- A clean H2 economy does not exist today.
- Researchers have plenty of colorful visions as to what a clean H2 economy might look like.
- But for this to become a reality, H2 production will have to hit certain cost benchmarks—$1 per kilogram for the production of ammonia and petrochemicals or for use as a transportation fuel or fuel cells.
Addressing climate change requires not only a clean electrical grid, but also a clean fuel to reduce emissions from industrial heat, long-haul heavy transportation, and long-duration energy storage.
Hydrogen and its derivatives could be that fuel, argues a Commentary publishing August 11 in the journal Joule, but a clean U.S. H2 economy will require a comprehensive strategy and a 10-year plan. The commentary suggests that careful consideration of future H2 infrastructure, including production, transport, storage, use, and economic viability, will be critical to the success of efforts aimed at making clean H2 viable on a societal scale.
“We applaud the U.S. Secretary of Energy, Jennifer Granholm, for launching the ambitious Hydrogen Earthshot program with a technology-agnostic stretch goal of greenhouse gas-free H2 production at $1/kg before the end of this decade,” write Arun Majumdar, a Jay Precourt Professor and Co-Director of the Precourt Institute for Energy at Stanford University and lead author of the commentary, and colleagues. “Similar R&D programs with techno-economic stretch goals are needed for H2 storage, use, and transport as well. The Hydrogen Earthshot is necessary to create a hydrogen economy, but it is not sufficient.”
About 70 million metric tons of H2 are produced around the world each year, with the U.S. contributing about one-seventh of the global output. Much of this H2 is used to produce fertilizer and petrochemicals, and nearly all of it is considered “gray H2,” which costs only about $1 per kilogram to produce but comes with roughly 10 kilograms of CO2 baggage per kilogram H2.
“An H2 economy already exists, but it involves lots of greenhouse gas emissions,” says Majumdar. “Almost all of it is based on H2 from methane. A clean H2 economy does not exist today.”
Researchers have plenty of colorful visions as to what a clean H2 economy might look like. “Blue H2,” for example, involves capturing CO2 and reducing emissions, resulting in H2 with less greenhouse gas output. However, it currently costs about 50% more than gray H2, not including the cost of developing the pipelines and sequestration systems needed to transport and store unwanted CO2.
“To make blue H2 a viable option, research and development is needed to reduce CO2 capture costs and further improve capture completeness,” write Majumdar and colleagues.
Another form of clean H2 — dubbed “green H2” — has also captured scientists’ attention. Green H2 involves the use of electricity and electrolyzers to split water, without any greenhouse gas byproducts. However, it costs $4 to $6 per kilogram, a price that Majumdar and colleagues suggest could be reduced to under $2 per kilogram with a reduction in carbon-free electricity and electrolyzer costs.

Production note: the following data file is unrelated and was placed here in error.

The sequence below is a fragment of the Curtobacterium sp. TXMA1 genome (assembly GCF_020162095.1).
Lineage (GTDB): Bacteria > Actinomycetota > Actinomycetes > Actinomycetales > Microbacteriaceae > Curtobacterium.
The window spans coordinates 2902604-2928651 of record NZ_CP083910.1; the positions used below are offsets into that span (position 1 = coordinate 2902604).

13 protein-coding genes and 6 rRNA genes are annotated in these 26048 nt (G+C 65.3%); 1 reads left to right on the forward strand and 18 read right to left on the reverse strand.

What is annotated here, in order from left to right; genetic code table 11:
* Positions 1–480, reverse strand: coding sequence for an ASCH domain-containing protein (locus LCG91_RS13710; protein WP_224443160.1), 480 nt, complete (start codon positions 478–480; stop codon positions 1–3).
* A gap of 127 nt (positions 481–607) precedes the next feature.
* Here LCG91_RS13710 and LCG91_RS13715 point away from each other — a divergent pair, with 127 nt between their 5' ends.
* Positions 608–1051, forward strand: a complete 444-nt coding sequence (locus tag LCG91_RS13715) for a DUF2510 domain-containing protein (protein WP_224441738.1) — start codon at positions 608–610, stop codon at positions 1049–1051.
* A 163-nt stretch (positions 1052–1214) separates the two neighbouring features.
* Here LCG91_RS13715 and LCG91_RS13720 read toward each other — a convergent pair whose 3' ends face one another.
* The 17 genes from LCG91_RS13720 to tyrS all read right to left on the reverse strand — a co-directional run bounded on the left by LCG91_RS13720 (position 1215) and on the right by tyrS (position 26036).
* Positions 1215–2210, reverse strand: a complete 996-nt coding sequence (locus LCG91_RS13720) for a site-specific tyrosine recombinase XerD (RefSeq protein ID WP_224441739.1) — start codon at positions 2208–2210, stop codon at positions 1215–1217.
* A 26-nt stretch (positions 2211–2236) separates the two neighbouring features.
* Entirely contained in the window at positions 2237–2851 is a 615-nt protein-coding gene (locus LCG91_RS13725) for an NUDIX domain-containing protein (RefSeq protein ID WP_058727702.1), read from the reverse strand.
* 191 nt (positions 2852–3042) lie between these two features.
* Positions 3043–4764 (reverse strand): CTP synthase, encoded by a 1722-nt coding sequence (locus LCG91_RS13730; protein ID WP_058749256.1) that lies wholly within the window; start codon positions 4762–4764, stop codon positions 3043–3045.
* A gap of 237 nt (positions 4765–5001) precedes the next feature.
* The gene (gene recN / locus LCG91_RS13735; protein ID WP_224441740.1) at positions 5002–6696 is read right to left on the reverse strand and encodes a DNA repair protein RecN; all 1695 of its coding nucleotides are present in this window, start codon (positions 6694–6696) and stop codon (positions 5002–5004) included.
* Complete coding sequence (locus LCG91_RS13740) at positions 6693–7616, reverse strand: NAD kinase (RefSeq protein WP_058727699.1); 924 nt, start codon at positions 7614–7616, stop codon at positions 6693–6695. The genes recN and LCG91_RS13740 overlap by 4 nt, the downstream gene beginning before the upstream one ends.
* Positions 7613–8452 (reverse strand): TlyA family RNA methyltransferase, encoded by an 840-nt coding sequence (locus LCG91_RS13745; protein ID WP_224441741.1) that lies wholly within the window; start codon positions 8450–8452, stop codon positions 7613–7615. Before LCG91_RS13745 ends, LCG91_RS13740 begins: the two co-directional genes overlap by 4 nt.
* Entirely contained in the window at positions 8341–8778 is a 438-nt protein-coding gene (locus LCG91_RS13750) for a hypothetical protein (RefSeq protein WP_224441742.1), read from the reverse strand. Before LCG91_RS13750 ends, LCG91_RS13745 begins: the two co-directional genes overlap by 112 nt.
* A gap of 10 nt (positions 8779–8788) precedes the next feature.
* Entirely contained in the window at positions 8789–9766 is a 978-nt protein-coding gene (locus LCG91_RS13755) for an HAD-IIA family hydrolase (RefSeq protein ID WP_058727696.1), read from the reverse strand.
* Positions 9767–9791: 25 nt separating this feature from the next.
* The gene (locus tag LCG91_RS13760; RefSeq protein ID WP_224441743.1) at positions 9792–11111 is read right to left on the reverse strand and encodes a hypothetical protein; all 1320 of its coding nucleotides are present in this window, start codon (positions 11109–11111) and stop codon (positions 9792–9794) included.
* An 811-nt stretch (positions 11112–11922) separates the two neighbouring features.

“Turquoise H2,” which is achieved through methane pyrolysis, when methane is cracked to generate greenhouse gas-free H2, is also creating a buzz in the research world. The solid carbon co-product generated in this process could be sold to help offset costs, although Majumdar and colleagues point out that the quantity of solid carbon produced at the necessary scale would exceed current demand, resulting in a need for R&D efforts to develop new markets for its use.
Whether blue, green, or turquoise, greenhouse gas-free (and, in actuality, colorless) H2 or its derivatives could be used in transportation, the chemical reduction of captured CO2, long-duration energy storage in a highly renewable energy-dependent grid, and chemical reductants for steel and metallurgy, and as high-temperature industrial heat for glass and cement production. But for these applications to become a reality, H2 production will have to hit certain cost benchmarks — $1 per kilogram for the production of ammonia and petrochemicals or for use as a transportation fuel or fuel cells.
The researchers also emphasize that the U.S. will need to consider how H2 pipelines will be developed and deployed in order to transport it, as well as how to store H2 cost-effectively at a large scale. “Developing and siting new pipeline infrastructure is generally expensive and involves challenges of social acceptance,” write Majumdar and colleagues. “Hence, it is important to explore alternative approaches for a hydrogen economy that does not require a new H2 pipeline infrastructure. Instead, it is worth using existing infrastructure to transport the feedstock for H2 — electric grid for transporting electricity for water splitting; natural gas pipelines to transport methane for pyrolysis.”
“While there has been some systematic study of geological storage, the United States Geological Survey should be charged with undertaking a national survey to identify the many locations where underground storage of hydrogen is possible while also considering the infrastructure costs needed to use these caverns,” the researchers add.
Publication Referenced in the Article:
Arun Majumdar, John M. Deutch, Ravi S. Prasher, Thomas P. Griffin. A framework for a hydrogen economy. Joule, 2021; DOI: 10.1016/j.joule.2021.07.007